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- Araxie Takouni Der Nersessian
- Arax Der Nersessian
- Der Nersessian, Arax
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Arax Der Nersessian was the older sister of Armeno-Byzantine art historian Sirarpie Der Nersessian. Like her sister, Arax Der Nersessian was raised and educated amongst an elite Armenian community in early twentieth-century Constantinople, orphaned as a teenager, and forced to flee to Western Europe during the persecutions against Armenians in the Ottoman Empire in 1915.
She was considered artistically gifted and attended the École des Beaux-Arts and the Conservatoire de Musique in Geneva, where the sisters first settled after leaving Turkey. In 1919 the two moved to Paris where Arax Der Nersessian married her long-time fiancé and distant cousin, architect Zareh Der Nersessian. Separated during the war years, the sisters were reunited in 1947 when Arax moved to Washington DC to live with Sirarpie Der Nersessian after being widowed.
Arax Der Nersessian often served as Sirarpie Der Nersessian’s research assistant, helping with the catalog for the Chester Beatty collection (1958) and on her sister’s 1951-1952 sabbatical to Jerusalem to study the manuscripts of the Armenian Patriarchate, for which Arax Der Nersessian is credited with photographing the manuscripts and making an inventory of the over 2,500 images, which Sirarpie Der Nersessian then contributed to the Dumbarton Oaks’ photograph collection.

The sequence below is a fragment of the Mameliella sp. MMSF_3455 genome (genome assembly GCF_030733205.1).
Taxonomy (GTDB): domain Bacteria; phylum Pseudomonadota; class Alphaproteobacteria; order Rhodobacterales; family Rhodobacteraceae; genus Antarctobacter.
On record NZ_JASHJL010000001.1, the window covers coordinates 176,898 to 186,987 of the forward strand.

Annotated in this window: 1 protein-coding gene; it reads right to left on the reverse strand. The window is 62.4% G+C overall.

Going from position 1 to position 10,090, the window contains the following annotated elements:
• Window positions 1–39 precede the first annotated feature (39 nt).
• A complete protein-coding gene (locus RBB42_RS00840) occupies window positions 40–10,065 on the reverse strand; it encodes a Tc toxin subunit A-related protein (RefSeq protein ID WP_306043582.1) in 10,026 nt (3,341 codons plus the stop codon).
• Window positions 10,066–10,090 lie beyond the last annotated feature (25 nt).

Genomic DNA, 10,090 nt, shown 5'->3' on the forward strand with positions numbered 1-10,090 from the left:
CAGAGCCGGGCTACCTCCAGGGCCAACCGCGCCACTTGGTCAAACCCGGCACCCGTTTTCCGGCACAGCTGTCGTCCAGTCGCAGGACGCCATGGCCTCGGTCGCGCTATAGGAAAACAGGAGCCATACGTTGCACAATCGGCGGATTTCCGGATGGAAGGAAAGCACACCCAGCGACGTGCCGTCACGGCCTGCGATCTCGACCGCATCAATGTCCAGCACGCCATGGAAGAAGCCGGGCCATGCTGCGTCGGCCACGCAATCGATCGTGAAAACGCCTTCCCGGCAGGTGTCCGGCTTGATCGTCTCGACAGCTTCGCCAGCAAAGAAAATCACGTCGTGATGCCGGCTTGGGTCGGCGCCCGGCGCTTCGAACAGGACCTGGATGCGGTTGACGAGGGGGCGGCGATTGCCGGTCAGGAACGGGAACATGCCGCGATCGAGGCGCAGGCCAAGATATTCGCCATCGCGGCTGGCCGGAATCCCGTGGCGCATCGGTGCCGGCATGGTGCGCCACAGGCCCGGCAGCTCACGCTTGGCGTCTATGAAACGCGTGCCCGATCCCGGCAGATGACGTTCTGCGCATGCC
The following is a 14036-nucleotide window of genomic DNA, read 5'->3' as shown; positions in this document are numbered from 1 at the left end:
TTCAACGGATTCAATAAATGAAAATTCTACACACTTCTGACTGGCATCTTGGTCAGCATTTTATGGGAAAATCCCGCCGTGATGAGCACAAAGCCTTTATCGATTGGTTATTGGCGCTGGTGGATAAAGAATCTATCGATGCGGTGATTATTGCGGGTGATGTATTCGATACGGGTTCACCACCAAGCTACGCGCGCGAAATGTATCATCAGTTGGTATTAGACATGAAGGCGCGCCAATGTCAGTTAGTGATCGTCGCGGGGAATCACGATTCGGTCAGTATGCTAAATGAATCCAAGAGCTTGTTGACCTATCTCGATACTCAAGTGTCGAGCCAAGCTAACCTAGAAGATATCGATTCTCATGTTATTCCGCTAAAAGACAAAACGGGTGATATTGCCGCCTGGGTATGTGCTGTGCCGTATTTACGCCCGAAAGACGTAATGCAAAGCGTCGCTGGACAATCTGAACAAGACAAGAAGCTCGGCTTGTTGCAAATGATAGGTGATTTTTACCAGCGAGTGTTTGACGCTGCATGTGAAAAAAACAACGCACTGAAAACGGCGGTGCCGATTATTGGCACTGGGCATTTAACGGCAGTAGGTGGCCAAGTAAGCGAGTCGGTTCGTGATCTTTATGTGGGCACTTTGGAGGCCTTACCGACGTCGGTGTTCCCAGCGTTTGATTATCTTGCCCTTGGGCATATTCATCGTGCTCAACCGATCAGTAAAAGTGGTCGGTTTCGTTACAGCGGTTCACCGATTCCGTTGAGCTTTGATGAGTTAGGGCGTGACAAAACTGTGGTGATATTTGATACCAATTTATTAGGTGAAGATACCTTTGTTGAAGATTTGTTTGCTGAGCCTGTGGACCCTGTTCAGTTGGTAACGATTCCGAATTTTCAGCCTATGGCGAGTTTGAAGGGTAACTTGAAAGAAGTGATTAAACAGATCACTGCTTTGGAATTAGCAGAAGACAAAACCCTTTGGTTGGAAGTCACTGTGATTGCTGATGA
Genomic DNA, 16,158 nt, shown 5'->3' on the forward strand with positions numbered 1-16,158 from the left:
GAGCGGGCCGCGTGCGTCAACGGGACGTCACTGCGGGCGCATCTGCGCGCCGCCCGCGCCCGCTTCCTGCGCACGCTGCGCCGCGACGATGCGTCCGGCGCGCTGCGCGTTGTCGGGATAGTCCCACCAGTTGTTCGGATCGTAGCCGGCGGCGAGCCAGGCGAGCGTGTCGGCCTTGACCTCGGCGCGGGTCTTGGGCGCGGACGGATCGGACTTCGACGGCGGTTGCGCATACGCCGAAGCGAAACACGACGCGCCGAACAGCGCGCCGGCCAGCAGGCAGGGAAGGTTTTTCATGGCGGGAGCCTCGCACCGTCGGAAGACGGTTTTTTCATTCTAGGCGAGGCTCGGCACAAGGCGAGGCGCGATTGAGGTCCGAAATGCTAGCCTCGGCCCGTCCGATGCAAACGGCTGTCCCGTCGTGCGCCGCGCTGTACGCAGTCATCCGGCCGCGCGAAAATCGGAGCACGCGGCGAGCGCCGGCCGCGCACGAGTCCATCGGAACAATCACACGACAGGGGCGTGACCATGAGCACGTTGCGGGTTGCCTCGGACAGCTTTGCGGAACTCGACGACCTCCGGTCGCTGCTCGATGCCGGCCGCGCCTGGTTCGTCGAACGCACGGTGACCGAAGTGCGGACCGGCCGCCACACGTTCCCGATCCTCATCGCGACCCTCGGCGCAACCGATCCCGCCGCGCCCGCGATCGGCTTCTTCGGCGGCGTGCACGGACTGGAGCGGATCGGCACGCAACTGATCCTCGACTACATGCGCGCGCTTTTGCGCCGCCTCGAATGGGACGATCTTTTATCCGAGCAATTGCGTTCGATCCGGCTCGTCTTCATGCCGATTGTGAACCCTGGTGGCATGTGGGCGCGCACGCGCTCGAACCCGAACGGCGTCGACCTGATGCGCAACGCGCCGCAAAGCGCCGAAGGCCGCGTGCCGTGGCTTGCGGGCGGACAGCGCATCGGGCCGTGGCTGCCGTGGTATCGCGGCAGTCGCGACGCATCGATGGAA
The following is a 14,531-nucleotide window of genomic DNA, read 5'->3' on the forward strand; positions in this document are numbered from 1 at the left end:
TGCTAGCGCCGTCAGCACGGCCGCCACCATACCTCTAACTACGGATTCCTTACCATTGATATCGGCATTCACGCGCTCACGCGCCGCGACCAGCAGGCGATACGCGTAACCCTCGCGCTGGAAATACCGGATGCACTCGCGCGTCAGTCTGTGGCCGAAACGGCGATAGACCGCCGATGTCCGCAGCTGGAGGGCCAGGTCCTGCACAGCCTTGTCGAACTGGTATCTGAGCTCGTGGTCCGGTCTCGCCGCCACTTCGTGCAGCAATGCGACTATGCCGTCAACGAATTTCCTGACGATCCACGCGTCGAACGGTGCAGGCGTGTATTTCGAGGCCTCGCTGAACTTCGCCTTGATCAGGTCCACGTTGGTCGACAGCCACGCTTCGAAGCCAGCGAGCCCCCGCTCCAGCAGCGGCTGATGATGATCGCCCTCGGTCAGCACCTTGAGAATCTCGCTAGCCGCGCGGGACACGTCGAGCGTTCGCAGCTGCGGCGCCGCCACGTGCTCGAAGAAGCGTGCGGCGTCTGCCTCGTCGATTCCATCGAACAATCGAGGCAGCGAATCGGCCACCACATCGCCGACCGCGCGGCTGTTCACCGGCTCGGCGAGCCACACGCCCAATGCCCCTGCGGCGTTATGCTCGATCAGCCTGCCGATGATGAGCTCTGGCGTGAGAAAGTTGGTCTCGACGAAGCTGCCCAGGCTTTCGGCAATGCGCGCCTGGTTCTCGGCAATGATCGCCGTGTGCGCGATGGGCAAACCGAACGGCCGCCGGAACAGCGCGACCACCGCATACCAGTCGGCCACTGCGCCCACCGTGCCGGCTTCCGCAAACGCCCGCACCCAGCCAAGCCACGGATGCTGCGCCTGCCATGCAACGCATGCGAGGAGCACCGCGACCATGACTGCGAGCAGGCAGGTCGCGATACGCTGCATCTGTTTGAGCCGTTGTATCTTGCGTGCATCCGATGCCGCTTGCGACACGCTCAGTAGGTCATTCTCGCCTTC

Arax Der Nersessian returned to Paris with her sister in 1963 upon Sirarpie Der Nersessian’s retirement from Dumbarton Oaks, where she lived until her death following a long and painful illness, sometime between 1981 and 1989. She is considered to have been Sirarpie Der Nersessian’s closest friend and companion throughout both of their lives.
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- Allen, Jelisaveta Stanojevich. “Sirarpie Der Nersessian (b. 1896): Educator and Scholar in Byzantine and Armenian Art” Women as Interpreters of the Visual Arts, 1820-1979. Ed. Claire Richter Sherman. Westport, Connecticut: Greenwood Press, 1981. Ch. 12. : 329-356.
- Garsoian, Nina G. “Sirarpie Der Nersessian (1896-1989).” Medieval Scholarship: Biographical Studies on the Formation of a Discipline. Volume 3: Philosophy and the Arts. Ed. Helen Damico. New York, New York: Garland Publishing, 2000. P. 287-305.
- Passenger ship manifest, http://www.caronia2.info/plc520930.php